Converting signal from frequency back to time domain creates artifacts when pitch shifting up


This is kind of a weird one--I'm a little stuck.

I'm making a sampler, and I have implemented pitch shifting of samples similarly to how Jules did in the source. Everything was working fine--pitch shifting up as well as down resulted in no artifacts. Now, what I'm trying to do is calculate the FFT and IFFT in the rendering callback so I can do some custom filtering, etc.

In the SampleVoice::renderNextBlock function I calculate the FFT (using FFTW3), then the IFFT, which results in the exact same input (as long as you divide the unnormalized output by the numSamples parameter); however, when pitch shifting samples after this conversion, I'm getting artifacts only ABOVE the root note and not below. This is very puzzling to me.

I'm using the same linear interpolation used in the source code:

const int pos = (int) samplePosition;
float alpha = (float) (samplePosition - pos);
float invAlpha = 1.0f - alpha;

//outFL holds the unnormalized IFFT (i.e. the original input) of the Left channel.

//outFR holds the unnormalized IFFT (i.e. the original input) of the Right channel.

float l = ((outFL [pos-start]/numSamples) * invAlpha +  (outFL[pos-start + 1]/numSamples) *  alpha);

float r = inR != nullptr ? (outFR[pos-start]/numSamples) * invAlpha + (outFR[pos-start + 1]/numSamples * alpha) : l;

*outL += l*attack_multiplier*release_multiplier;
*outR += r*attack_multiplier*release_multiplier;

samplePosition += pitchRatio;


I'm not sure why the artifacts would happen only ABOVE the root note and not below, when the same interpolation algorithm works fine on the original input that was not transformed via FFT and then IFFT. Any ideas what's going on?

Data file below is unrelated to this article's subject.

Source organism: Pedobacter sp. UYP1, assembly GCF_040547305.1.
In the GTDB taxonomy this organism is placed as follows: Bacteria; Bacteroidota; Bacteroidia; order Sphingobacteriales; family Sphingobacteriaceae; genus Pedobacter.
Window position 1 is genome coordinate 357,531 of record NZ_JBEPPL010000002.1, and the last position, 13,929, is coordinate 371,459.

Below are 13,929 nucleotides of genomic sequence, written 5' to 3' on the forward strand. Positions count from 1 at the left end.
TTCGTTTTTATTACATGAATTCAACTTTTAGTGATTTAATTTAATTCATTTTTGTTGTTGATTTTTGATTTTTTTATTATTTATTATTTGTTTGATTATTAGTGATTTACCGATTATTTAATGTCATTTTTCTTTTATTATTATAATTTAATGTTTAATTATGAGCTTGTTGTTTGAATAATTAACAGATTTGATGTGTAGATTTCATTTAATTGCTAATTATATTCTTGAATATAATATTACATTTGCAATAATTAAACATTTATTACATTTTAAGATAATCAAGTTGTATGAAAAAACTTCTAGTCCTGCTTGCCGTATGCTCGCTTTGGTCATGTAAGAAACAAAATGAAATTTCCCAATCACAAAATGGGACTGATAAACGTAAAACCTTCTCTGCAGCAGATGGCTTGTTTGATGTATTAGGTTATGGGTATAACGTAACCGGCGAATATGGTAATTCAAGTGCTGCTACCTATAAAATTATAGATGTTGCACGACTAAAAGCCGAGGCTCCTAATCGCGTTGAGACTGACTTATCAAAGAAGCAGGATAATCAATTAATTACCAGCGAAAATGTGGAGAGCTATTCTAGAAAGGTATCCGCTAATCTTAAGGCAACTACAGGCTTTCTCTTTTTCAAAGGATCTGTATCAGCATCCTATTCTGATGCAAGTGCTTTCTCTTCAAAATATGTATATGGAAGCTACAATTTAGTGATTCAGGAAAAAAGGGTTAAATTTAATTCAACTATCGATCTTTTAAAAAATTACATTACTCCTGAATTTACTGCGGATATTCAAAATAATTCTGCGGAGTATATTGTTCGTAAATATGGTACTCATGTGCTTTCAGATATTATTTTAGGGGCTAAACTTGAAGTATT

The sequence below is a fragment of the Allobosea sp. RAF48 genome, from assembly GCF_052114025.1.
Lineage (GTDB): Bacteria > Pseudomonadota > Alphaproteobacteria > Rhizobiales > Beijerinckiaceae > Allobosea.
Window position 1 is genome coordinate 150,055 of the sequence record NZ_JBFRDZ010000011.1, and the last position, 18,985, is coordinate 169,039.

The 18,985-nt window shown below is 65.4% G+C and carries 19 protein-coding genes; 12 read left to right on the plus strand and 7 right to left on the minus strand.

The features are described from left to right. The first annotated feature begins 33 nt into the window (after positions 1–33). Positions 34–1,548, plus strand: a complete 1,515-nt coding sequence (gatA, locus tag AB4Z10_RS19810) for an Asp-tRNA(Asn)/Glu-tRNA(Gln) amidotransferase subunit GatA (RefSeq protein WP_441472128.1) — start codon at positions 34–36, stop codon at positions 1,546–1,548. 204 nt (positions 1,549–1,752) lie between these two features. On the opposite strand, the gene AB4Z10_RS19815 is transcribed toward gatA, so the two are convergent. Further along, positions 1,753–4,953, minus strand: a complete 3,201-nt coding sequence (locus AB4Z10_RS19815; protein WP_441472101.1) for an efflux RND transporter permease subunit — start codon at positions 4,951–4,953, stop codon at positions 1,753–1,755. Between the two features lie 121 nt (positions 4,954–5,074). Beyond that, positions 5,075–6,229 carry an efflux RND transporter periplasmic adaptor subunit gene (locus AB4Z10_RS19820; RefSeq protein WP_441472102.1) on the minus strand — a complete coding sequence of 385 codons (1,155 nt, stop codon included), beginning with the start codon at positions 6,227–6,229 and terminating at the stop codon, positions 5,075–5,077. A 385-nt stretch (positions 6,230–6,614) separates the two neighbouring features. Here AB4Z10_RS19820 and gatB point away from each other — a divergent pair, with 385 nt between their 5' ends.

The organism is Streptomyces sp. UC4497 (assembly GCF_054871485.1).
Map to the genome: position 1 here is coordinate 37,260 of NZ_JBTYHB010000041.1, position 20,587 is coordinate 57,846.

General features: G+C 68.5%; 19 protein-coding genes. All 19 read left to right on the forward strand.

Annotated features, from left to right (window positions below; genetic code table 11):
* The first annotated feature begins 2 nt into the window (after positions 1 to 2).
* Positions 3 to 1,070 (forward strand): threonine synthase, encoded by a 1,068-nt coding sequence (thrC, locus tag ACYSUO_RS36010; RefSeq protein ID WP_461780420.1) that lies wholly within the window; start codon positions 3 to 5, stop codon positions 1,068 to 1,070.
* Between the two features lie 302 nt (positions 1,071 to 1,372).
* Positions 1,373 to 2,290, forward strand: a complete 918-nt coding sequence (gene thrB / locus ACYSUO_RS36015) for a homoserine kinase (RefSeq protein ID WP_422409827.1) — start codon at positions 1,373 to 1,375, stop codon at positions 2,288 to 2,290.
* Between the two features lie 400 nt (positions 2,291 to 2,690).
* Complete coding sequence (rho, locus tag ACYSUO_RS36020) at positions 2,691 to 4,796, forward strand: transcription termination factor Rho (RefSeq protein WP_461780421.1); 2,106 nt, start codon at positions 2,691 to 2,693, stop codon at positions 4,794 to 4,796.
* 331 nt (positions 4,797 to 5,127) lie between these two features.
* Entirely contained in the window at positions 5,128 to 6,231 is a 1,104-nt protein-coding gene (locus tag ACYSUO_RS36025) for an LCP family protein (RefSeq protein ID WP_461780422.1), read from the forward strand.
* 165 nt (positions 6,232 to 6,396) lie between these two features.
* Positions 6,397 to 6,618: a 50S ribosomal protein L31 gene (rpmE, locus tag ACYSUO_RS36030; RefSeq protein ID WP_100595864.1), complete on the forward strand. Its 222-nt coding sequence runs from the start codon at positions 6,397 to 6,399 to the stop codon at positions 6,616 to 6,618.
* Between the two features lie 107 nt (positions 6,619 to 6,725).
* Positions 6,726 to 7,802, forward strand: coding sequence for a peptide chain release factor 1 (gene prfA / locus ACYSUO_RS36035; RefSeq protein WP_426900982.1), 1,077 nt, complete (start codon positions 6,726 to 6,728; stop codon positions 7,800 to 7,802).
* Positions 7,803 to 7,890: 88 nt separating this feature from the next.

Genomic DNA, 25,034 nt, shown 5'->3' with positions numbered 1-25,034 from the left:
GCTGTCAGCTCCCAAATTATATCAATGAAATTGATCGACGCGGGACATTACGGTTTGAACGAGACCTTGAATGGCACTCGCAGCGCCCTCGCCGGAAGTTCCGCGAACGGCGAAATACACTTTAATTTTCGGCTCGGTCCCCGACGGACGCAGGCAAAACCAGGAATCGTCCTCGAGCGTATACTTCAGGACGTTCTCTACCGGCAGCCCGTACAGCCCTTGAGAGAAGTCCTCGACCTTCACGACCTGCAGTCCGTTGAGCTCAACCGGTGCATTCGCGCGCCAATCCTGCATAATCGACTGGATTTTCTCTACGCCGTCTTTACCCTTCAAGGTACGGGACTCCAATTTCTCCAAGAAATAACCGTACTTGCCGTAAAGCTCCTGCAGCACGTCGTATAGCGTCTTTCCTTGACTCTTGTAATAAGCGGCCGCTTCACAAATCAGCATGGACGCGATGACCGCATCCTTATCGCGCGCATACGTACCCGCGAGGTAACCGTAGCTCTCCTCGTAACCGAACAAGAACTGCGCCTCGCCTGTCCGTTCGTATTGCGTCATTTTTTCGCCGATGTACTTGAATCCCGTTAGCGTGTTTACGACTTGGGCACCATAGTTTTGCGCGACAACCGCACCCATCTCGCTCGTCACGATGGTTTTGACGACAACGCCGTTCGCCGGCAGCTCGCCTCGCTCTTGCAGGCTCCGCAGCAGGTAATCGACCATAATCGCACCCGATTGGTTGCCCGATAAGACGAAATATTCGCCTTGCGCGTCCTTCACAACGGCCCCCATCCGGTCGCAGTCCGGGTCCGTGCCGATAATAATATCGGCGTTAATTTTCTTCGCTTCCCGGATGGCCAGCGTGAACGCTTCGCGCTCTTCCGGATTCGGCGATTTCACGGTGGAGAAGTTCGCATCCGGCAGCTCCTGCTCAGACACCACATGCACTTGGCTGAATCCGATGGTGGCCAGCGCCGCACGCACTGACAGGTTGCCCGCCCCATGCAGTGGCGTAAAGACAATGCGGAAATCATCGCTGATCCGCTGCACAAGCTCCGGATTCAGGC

Sampling after doing FFT then IFFT causes artifacts ONLY when the sample triggered is above the root note of the sample. To implement pitch shifting, you have to do some interpolation to smooth out the data to avoid artifacts. To be clear, I am getting artifacts specifically only when pitch shifting a sample higher (above the root note) after doing FFT then IFFT on the input.

I compared the original input to the FFT/IFFT transformed input, and it's identical. If I re-trigger the sample at its root-note pitch or below its root-note pitch, it sounds perfect. If I trigger the sample ABOVE the root note, I get artifacts. If I get rid of the FFT/IFFT on the original input and just sample the original input, I don't get artifacts when triggering the sample above its root note pitch.

I'll look into the rounding errors, though. Maybe normalizing the IFFT (dividing by the numSamples integer) is causing rounding errors...


It was a noob mistake.

The IFFT was only calculated for numSamples, though if you pitch shift up, you will need to index values that are further into the sample that weren't initialized.

I got it all working, though I'm realizing that it's fairly slow to do in realtime. Using FFTW, you have to create the fft plans, initialize input arrays, calculate output, do your filtering, then create plans for ifft, then calculate ifft, then add it to the output buffer.

There's a lot of allocation going on during that, and it's causing a few artifacts. Any tips for calculating FFT in realtime but minimizing allocation? I suppose you could calculate the FFT of the entire sample on the startNote callback, and then you'd only have to do your filtering and IFFT transform in realtime, and I suppose you could store those arrays as members instead of allocating each time...some food for thought...I am new to this, it's a fun learning experience :)


I've never used FFTW, but in most FFT libraries I've come across you only need to do the FFT/IFFT setup once for each FFT block size you intend to use (I believe this is what you're referring to as 'create plans'?).

So for example, if you only intend to use FFT block sizes of (say) 1024 and 2048 throughout your app, you only need to create and initialize two of these structures at start up.  After that, you just choose which one to use based on the block size you have.

If the FFT library's any good, it will only perform memory allocations during creation of these structures.